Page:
Article

The movement of motion-defined contours can bias perceived position.

Department of Psychology, Royal Holloway, University of London, Egham TW20 0EX, UK.
Biology letters (Impact Factor: 3.43). 02/2009; 5(2):270-3. DOI: 10.1098/rsbl.2008.0622
Source: PubMed

ABSTRACT Illusory position shifts induced by motion suggest that motion processing can interfere with perceived position. This may be because accurate position representation is lost during successive visual processing steps. We found that complex motion patterns, which can only be extracted at a global level by pooling and segmenting local motion signals and integrating over time, can influence perceived position. We used motion-defined Gabor patterns containing motion-defined boundaries, which themselves moved over time. This 'motion-defined motion' induced position biases of up to 0.5 degrees , much larger than has been found with luminance-defined motion. The size of the shift correlated with how detectable the motion-defined motion direction was, suggesting that the amount of bias increased with the magnitude of this complex directional signal. However, positional shifts did occur even when participants were not aware of the direction of the motion-defined motion. The size of the perceptual position shift was greatly reduced when the position judgement was made relative to the location of a static luminance-defined square, but not eliminated. These results suggest that motion-induced position shifts are a result of general mechanisms matching dynamic object properties with spatial location.

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    • "Further evidence points to the role of MT/V5 in the etiology of the motion signal that modulates perceived position in both motion-induced position shifts and motion drag. Motion-defined contours that can only be seen at a global level, by pooling and segregating local motion signals and integrating over time, also appear shifted in position (Durant & Zanker, 2009). Position shifts in luminance modulated drifting random dot fields increase with motion coherence (Mussap & Prins, 2002). "
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    ABSTRACT: The perceived position of stationary objects can appear shifted in space due to the presence of motion in another part of the visual field (motion drag). We investigated this phenomenon with global motion Gabor arrays. These arrays consist of randomly oriented Gabors (Gaussian windowed sinusoidal luminance modulations) whose speed is set such that the normal component of the individual Gabor's motion is consistent with a single 2D global velocity. Global motion arrays were shown to alter the perceived position of nearby stationary objects. The size of this shift was the same as that induced by arrays of Gabors uniformly oriented in the direction of global motion and drifting at the global motion speed. Both types of array were found to be robust to large changes in array density and exhibited the same time course of effect. The motion drag induced by the global motion arrays was consistent with the estimated 2D global velocity, rather than by the component of the local velocities in the global motion direction. This suggests that the motion signal that induces motion drag originates at or after a stage at which local motion signals have been integrated to produce a global motion estimate.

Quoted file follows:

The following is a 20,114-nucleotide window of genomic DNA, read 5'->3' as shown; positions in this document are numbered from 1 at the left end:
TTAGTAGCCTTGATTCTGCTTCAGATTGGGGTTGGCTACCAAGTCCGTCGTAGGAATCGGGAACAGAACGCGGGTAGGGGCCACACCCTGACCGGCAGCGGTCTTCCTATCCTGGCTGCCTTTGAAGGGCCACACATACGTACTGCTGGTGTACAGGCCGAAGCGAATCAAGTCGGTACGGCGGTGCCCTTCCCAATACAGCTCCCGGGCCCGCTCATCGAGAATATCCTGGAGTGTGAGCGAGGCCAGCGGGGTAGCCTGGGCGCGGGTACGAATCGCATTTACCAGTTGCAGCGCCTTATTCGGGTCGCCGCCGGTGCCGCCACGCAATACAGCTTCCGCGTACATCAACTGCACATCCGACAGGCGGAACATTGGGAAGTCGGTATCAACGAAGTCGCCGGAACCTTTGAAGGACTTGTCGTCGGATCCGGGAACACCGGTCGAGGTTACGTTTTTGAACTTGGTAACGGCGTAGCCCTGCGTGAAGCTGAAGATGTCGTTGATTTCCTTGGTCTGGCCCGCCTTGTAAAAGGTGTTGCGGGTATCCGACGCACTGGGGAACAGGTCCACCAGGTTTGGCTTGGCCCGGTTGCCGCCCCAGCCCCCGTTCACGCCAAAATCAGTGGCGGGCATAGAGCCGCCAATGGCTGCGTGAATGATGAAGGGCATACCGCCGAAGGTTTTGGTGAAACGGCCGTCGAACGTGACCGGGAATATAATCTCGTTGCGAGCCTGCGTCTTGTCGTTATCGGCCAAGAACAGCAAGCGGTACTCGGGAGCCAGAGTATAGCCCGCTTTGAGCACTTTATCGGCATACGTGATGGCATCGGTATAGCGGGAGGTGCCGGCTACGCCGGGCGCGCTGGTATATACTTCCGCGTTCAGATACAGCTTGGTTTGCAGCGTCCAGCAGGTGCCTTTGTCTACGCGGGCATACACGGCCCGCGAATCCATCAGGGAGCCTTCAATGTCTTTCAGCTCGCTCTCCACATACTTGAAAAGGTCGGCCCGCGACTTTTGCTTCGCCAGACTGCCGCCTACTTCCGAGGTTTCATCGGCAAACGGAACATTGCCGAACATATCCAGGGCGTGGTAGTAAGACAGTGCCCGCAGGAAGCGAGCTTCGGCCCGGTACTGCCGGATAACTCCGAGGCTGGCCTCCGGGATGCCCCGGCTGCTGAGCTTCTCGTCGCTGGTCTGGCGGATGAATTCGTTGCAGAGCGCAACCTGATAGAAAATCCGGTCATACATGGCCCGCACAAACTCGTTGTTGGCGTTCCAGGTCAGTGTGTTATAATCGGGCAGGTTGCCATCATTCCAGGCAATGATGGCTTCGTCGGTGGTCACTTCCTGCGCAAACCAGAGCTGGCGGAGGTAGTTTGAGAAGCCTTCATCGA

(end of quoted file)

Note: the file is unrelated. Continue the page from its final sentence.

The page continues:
Journal of Vision 08/2010; 10(5):14. DOI:10.1167/10.5.14 · 2.73 Impact Factor
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    • "This role for grouping processes is supported by evidence that the interpretation of bistable motion can alter perceived motion drag (Shim & Cavanagh, 2004). Position shifts are also found in second-order stimuli such as contrastdefined or motion-defined contours (Bressler & Whitney, 2006; Durant & Zanker, 2009) and global motion random dot displays (Mussap & Prins, 2002). In addition, Edwards and Badcock (2003) reported a perceptual shift in perceived depth for expanding and contracting motion fields consistent with the conclusion that the objects appear shifted in the direction of motion in 3D space. "
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